Scientists as Competitive-Intelligence Analysts

Science Careers | October 07, 2011 | By Sabine Louët
Friday 28 October 2011
by  antonin
5 Votes

In a highly competitive economy, companies need to stay ahead of their competition if they are to stay afloat. To this end, companies routinely scan all the public information they can find about competitors, including annual reports, scientific papers, regulatory filings, and social media. They talk with key opinion leaders and utilize other primary sources of information. Placed in perspective, this information is a sort of early warning system for companies in competitive markets, helping them to navigate the waters of the business world. The field is called competitive intelligence (CI).

The people performing CI are commonly called “CI analysts.” Some companies have CI departments. Specialist CI-consultancies also exist, but many people perform CI without bearing the title. Within companies, program managers, business-development managers, and senior vice-presidents for strategic planning — and others — often undertake CI roles. CI skills are also required to perform a big part of what venture capital firms call "due diligence.” Stock analyst firms do similar work to decide which companies to invest in. National agencies that support economic development and international trade employ CI skills, too.

 Competitive intelligence with a technical flavor

Whatever their official title, CI analysts find out where a company’s competitors are heading. They make head-to-head comparisons between their (or their client’s) company and competing companies for every aspect of a company’s operations, then place this information in the broader context within which the company operates.

To analyze competitors’ sales strategies, for example, they compare the number of people employed in sales, how the sales force is organized, and other means those competing companies have deployed to sell, taking into account the regulatory and economic context in which they operate.

At companies whose products are technology or research-based — in the pharmaceutical, chemical, energy, telecom, and information technology (IT) sectors, among others — the intelligence gathered by CI analysts must cover technical information relevant to a company’s competitive mission and environment. This field — the technical/scientific version of CI — is dubbed “competitive technical intelligence” or CTI. CTI analysts may, for example, track the results of a competitor’s clinical trials, and determine whether trials are on schedule, based on direct interviews with clinicians involved in the trials. This helps a company anticipate whether their competitor will be first to bring their drug to market and allows them to adapt their commercial strategy.

 Some key skills …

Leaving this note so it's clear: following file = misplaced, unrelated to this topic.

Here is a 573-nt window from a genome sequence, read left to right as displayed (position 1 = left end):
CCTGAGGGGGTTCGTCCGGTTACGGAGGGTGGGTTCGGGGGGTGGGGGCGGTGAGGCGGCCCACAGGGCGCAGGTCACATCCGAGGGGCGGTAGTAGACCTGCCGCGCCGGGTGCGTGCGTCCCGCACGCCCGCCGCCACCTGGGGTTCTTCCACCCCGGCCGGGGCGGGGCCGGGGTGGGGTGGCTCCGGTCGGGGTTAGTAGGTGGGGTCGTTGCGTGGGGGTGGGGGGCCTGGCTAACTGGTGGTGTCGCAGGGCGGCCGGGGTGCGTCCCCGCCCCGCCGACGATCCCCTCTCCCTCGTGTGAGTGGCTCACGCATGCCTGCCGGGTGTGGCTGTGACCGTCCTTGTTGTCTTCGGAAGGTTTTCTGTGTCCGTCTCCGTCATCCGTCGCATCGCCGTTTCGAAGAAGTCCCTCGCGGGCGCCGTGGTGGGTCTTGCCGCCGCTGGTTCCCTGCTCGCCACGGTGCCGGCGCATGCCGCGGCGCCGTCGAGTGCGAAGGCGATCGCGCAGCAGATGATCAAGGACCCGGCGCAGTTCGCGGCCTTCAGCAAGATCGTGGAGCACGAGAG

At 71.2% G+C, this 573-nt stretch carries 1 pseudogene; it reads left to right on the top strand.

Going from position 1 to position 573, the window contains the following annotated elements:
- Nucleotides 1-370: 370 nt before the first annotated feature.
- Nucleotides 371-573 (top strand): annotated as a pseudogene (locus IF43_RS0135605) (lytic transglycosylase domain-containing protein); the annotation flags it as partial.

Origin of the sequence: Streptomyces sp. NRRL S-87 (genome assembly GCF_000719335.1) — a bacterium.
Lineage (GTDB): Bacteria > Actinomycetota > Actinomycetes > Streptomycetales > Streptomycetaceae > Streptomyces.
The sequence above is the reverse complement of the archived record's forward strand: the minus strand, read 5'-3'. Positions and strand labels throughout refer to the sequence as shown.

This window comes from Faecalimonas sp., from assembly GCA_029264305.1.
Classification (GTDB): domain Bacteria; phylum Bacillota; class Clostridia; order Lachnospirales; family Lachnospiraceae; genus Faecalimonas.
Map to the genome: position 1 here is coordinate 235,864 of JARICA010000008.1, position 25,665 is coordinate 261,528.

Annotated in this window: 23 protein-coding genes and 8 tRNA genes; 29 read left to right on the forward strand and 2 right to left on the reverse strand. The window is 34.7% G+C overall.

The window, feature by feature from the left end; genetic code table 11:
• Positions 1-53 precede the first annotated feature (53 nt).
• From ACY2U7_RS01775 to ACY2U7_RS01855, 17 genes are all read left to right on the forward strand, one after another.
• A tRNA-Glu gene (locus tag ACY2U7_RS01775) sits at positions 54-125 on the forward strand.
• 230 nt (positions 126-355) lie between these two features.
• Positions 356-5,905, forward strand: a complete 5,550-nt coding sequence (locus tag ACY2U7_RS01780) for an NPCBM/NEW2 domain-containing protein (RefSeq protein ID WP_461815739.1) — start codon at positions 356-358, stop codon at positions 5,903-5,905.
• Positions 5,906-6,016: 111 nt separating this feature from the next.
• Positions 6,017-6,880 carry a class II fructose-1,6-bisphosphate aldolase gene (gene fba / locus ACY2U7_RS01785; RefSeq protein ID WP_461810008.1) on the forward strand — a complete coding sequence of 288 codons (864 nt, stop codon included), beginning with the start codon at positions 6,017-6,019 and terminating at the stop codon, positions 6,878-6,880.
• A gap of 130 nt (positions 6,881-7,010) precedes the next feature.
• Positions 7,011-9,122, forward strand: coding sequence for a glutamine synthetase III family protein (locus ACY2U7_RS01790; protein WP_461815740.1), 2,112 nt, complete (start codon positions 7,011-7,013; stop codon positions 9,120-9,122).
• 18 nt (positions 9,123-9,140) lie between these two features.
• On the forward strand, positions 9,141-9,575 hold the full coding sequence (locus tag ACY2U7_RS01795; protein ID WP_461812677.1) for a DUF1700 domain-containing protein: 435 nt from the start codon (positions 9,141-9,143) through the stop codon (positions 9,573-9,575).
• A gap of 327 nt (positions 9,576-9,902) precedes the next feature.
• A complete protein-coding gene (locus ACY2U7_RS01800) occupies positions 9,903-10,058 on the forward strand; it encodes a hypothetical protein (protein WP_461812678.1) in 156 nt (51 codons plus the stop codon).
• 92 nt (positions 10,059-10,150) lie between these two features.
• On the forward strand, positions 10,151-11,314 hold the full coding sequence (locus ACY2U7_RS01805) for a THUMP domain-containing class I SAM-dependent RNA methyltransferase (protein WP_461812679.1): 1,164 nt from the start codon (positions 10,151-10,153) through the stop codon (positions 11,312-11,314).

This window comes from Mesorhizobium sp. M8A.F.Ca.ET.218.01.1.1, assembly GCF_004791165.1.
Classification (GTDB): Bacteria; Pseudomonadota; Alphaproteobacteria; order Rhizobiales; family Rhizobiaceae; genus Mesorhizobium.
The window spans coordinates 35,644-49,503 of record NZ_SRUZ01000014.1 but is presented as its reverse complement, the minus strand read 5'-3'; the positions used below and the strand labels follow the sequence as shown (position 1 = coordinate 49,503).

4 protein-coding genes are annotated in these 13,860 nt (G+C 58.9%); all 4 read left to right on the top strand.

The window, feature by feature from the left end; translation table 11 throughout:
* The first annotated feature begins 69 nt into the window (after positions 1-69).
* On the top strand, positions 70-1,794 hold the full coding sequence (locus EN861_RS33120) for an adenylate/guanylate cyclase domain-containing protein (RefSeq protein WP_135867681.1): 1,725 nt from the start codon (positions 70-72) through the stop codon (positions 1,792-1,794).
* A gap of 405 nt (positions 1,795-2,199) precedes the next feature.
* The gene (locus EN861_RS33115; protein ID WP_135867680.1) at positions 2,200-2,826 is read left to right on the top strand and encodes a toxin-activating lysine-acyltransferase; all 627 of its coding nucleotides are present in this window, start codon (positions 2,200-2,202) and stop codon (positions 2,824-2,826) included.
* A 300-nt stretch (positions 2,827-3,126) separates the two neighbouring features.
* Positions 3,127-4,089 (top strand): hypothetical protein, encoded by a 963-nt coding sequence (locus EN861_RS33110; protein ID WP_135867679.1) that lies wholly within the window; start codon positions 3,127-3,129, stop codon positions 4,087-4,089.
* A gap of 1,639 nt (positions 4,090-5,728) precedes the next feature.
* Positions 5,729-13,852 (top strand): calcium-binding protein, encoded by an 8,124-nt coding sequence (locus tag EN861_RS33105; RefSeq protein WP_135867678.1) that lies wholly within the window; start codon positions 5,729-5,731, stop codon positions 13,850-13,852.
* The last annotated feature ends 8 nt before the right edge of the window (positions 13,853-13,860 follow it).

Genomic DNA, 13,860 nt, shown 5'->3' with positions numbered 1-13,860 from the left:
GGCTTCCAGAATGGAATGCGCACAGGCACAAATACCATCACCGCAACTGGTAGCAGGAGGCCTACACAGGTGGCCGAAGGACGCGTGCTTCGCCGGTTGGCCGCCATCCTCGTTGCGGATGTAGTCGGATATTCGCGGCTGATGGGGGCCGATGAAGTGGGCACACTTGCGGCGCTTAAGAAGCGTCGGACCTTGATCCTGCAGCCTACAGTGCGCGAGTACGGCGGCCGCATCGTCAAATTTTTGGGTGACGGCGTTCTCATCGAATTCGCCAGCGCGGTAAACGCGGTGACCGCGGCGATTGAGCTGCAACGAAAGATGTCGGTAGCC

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Jay Paap (CREDIT: Jay Paap)

They may not realize it, but by the time they graduate, most Ph.D. scientists have developed a skillset that not only is directly relevant to CI but is also transferable across industries. “You don’t need a lot of training to do CI when you have a Ph.D,” says Jay Paap, president of management consultancy firm Paap Associates in Waban, Massachusetts, which is involved in CTI. Ph.D.s are accustomed to trawling through peer-reviewed literature, perusing databases, and sourcing information on the Internet. “They don’t call it CI, but they have developed the basic training to do CI.”

Ph.D.s have a range of analytical skills, which CI analysts need to squeeze valuable information out of a broad range of sources. Ph.D.s are also able to learn quickly; CI analysts often have little time to familiarize themselves with a new field. Conveying findings to non-experts, such as a company’s senior management team, is also part of a CI job, so the written and verbal communication skills scientists have developed during their Ph.D. will prove helpful, too.

But what really gives Ph.D.s an advantage is that they come in with “an understanding of the technology studied,” thanks to their backgrounds in relevant science, says Ken Garrison, CEO of the professional organization for Strategic and Competitive Intelligence Professionals (SCIP), based in Alexandria, Virginia. Another advantage to a Ph.D. is the credibility that comes with it. Most of the technical people in large organizations “don’t trust someone that does not have a Ph.D.,” Paap says.

 In a new environment

But Ph.D.-trained scientists need to make some adjustments before they can use their skills effectively in the CI world. According to Garrison, the difficulty for scientists “is to go from a Ph.D. program with a narrow focus to [analyzing] an industry with a broad focus.” Also, companies use CI to complement market research to help senior management decide on research and development and sales strategies, so CI analysts need to watch closely not only the technology and the market but also the broader political and economic context, Garrison adds. The job requires “somebody who can take a look at the bigger picture and be critical" of what they observe, agrees Eric Garland, founder and managing partner of CI consultancy Competitive Futures Inc. in St. Louis, Missouri.